Latest figures show that around one in every 4 new websites use WordPress.
That’s an impresssive number (last time I checked it was “only” one in 6).
So why is WordPress so popular?
And should you use it?
One of the big reasons is that it’s mainly free.
The core system can be downloaded or (more likely) installed via your hosting control panel.
Lots of website designs (called Themes) are free as are lots of extras to improve the functionality.
It’s kind-of a Swiss Army knife in that it can do almost anything.
Which is where confusion can set in
There are so many things you can do with WordPress that it can be a case of overwhelm.
Especially when you add in the weird terms for certain things that date back to its origins as a blogging system.
You can still use WordPress as your online blog or even diary – that’s what I do on this site, adding new pages to it on a regular basis – or you can use it to create a permanent pages older style site – that’s what lots of small (and not so small) businesses do.
That flexibility is good but you need to understand how to use it.
WordPress makes a distinction between web pages that are supposed to be rarely changing and ones that are maybe (or maybe not) more transient.
Anything that could be available in the site’s menu structure is called a Page.
By default, it appears in the menu system and you can nest pages to your heart’s content if you don’t want your site menu to take up too much of the top of the screen.
Or you can use a plugin (I use Search Exclude) to tell WordPress which pages to include in the menus and which to leave out of that system.
Web designers enjoy this flexibility – that’s one of the reasons WordPress is popular.
It’s also relatively easy to change the menu structure – most WordPress themes have the option for you to amend the menu system.
The downside to this is that once you get past a relatively small number of pages on your site, the menu system can become unweildy.
Sites like Amazon attempt to include a menu system although I suspect that it’s more for the benefit of search engines than regular users.
Other sites do the same kind of thing.
The other option is to use “posts”
WordPress treats posts differently.
It doesn’t include them on the menu system.
Instead, you usually create a blank page (I usually imaginatively call it Posts) and tell WordPress that all your posts should be summarised there.
This site is currently set up differently – I don’t have a never-changing front (index) page. Instead, it shows an excerpt from my latest posts and links off to them if you want to read more.
For this style of site, I quite like that option.
It gives the search engines a regularly changing front page and means that each new post gets some extra search engine love whilst it’s linked from the first page of the site.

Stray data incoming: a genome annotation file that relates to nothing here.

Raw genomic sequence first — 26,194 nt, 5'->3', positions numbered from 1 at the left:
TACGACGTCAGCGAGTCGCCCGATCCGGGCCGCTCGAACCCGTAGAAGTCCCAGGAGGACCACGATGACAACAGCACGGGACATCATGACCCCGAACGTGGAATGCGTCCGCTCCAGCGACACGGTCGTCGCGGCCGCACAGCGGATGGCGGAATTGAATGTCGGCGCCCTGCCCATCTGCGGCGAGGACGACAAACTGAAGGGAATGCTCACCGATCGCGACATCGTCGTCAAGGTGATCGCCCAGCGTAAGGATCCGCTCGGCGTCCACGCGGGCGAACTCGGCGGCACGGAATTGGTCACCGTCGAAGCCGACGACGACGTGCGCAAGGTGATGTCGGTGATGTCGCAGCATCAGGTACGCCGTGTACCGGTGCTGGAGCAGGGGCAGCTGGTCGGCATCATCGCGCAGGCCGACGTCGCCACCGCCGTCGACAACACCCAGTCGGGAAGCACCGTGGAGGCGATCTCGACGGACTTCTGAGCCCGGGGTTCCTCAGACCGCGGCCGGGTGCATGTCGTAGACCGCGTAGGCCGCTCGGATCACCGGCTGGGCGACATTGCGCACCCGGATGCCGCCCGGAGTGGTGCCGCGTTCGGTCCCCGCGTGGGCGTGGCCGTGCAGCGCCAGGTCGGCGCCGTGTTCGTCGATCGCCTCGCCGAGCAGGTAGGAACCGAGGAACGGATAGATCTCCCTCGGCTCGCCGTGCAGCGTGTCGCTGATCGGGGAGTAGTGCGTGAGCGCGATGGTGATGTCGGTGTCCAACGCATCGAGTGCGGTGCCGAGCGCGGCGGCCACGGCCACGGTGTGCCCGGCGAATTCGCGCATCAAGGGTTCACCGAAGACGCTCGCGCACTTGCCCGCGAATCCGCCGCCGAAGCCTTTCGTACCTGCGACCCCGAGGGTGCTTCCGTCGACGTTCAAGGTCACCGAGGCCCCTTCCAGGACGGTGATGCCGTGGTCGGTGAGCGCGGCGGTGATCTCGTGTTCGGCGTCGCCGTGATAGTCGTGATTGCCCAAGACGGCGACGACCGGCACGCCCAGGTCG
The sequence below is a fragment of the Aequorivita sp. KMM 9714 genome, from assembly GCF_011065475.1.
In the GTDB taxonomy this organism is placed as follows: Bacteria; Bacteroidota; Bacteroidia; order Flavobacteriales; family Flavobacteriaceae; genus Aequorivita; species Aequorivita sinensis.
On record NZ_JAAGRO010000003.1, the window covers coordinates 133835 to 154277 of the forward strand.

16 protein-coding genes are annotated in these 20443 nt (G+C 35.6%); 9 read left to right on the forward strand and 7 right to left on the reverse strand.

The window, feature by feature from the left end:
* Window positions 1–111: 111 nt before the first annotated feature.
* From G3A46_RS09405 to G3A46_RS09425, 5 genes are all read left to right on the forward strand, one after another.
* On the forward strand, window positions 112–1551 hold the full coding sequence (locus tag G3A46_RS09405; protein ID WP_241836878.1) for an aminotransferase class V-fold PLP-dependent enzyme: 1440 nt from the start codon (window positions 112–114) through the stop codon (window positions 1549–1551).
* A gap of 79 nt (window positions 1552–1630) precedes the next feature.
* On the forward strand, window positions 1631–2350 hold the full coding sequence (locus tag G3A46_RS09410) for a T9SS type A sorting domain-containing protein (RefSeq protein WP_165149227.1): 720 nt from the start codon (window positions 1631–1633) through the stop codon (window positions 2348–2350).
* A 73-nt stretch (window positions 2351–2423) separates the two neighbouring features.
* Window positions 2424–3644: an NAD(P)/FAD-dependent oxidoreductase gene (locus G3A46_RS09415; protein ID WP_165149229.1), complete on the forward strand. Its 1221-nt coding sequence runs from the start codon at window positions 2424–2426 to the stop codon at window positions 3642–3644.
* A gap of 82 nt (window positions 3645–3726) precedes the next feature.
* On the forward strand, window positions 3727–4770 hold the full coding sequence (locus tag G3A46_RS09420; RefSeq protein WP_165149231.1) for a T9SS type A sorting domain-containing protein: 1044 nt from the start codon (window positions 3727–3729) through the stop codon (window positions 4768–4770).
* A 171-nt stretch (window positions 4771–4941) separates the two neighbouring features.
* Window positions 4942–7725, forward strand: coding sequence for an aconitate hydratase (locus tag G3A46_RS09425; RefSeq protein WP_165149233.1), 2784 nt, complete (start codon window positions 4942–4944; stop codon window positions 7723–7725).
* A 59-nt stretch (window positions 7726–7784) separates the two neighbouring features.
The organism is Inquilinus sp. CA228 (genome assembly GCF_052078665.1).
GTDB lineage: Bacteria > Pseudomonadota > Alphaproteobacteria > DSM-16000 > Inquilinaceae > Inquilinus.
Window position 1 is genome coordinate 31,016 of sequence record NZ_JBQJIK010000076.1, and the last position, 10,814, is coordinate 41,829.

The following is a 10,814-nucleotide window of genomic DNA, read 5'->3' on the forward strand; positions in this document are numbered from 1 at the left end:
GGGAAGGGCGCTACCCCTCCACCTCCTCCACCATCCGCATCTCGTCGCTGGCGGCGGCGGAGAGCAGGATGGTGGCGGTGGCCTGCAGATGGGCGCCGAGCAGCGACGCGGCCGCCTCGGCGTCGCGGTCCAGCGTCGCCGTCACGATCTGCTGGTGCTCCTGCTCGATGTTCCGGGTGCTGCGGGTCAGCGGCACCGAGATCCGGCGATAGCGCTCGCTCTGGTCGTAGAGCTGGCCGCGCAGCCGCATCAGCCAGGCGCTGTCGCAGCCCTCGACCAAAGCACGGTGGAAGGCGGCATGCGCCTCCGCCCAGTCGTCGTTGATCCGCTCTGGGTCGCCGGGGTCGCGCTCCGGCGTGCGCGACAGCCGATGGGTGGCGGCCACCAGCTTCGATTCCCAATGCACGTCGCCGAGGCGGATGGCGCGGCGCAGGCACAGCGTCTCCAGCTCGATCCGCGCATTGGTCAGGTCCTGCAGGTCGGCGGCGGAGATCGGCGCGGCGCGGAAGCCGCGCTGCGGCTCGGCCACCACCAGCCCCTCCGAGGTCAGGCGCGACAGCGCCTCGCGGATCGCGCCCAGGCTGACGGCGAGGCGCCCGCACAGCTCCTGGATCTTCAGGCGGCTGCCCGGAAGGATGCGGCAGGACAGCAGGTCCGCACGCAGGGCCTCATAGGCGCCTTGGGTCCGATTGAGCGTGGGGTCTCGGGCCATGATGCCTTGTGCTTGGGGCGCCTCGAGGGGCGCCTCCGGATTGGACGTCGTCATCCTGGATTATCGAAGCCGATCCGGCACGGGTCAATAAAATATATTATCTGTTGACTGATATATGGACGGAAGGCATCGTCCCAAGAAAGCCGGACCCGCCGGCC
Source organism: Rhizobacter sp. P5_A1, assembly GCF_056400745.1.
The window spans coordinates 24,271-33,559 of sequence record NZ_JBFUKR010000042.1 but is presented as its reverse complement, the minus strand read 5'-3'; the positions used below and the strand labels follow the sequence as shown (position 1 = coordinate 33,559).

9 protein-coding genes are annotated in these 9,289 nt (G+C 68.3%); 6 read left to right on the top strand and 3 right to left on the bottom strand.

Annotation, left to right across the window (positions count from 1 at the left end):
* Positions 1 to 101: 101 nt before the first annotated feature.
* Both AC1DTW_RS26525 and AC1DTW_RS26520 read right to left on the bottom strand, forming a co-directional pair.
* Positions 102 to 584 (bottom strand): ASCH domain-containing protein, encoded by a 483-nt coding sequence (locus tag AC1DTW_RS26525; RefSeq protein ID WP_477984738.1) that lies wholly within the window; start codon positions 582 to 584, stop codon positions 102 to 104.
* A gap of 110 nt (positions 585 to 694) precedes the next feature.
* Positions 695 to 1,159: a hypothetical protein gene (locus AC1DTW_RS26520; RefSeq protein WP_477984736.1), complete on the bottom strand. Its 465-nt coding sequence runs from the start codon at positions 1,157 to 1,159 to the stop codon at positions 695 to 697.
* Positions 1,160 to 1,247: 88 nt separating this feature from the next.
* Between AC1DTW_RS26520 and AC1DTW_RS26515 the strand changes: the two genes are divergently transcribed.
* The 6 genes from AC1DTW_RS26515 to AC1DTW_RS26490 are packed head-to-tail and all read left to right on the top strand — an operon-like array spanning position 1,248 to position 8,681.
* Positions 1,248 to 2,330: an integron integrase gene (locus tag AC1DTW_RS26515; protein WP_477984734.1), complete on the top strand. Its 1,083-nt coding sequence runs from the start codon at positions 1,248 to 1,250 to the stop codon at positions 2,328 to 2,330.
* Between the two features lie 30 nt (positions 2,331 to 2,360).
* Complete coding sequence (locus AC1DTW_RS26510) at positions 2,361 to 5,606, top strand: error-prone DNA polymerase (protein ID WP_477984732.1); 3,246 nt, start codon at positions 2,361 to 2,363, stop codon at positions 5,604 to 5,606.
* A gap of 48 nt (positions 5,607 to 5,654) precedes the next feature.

It also explains why if you check out a link on a site like OpenLinkProfiler that link has moved further back in the page numbering system.
The option of most recent content being automatically shown on your front page is used on a lot of sites and WordPress makes that easy – it’s just a matter of going into the Reading Settings page in your WordPress dashboard and selecting the “your latest posts” option.
Of course, you need to know that option exists in the first place!
But it’s this incredible flexibility that makes WordPress so popular.
It’s also “open source”.
That means that anyone can look at how the program works.
Which is a complete contrast to something like the Windows operating system which is effectively a trade secret.
There are plus and minus points to open source software (and I’m not going to get into the debate here except to say that it’s my preference as a user) but it does mean that lots of people can create all sorts of things to add to the functionality.
I’ve already mentioned that I use a plugin (a program that changes how WordPress works) here.
Actually, I use quite a lot of plugins on this site – covering everything from SEO to a contact form and a program that keeps a watchful eye on my site (Wordfence) to reduce the chance of hackers.
Plus several others – you can check out my favourite plugins here.
The best thing is that it’s fairly difficult to break WordPress.
Sure you can mess around with the code behind the site. But that’s not something a normal person would do.
Other than that, if you mainly keep to themes and plugins that are available from the links inside your WordPress dashboard then you can rely on the testing procedures that are run by the owner of WordPress before those are included.
And in case you’re worried about free being unsupported, rest assured that WordPress has lots of revenue streams and they earn a very healthy amount of money so the program is likely to be around for many years to come.
Support is on a simular basis to Microsoft support – most users won’t get any help directly from the source but there are so many people using the system that you almost certainly won’t be the first person to come across a particular problem and support is a almost always a quick search away, Or you can delegate the fixes to someone on a site like Fiverr or one of the freelance sites. Either way, you’re almost always sorted out quickly.
WordPress tutorials are available all over the place
YouTube has videos covering near enough everything.
There are lots of websites around that give tutorials.
And there are paid products to help you ranging in price from a few dollars to (believe it or not) around $1,000 for roughly the same amount of information as this set of videos gives you for the price of a couple of coffees.
But I’d definitely recommend WordPress – it’s a popular choice for a reason and following the wisdom of the crowds is often the best option.
And if you’re looking to use WordPress for opt-in pages and lead generation, there are various plugins available, usually as paid plugins so be prepared to splash out around $100 or delve through CodeCanyon.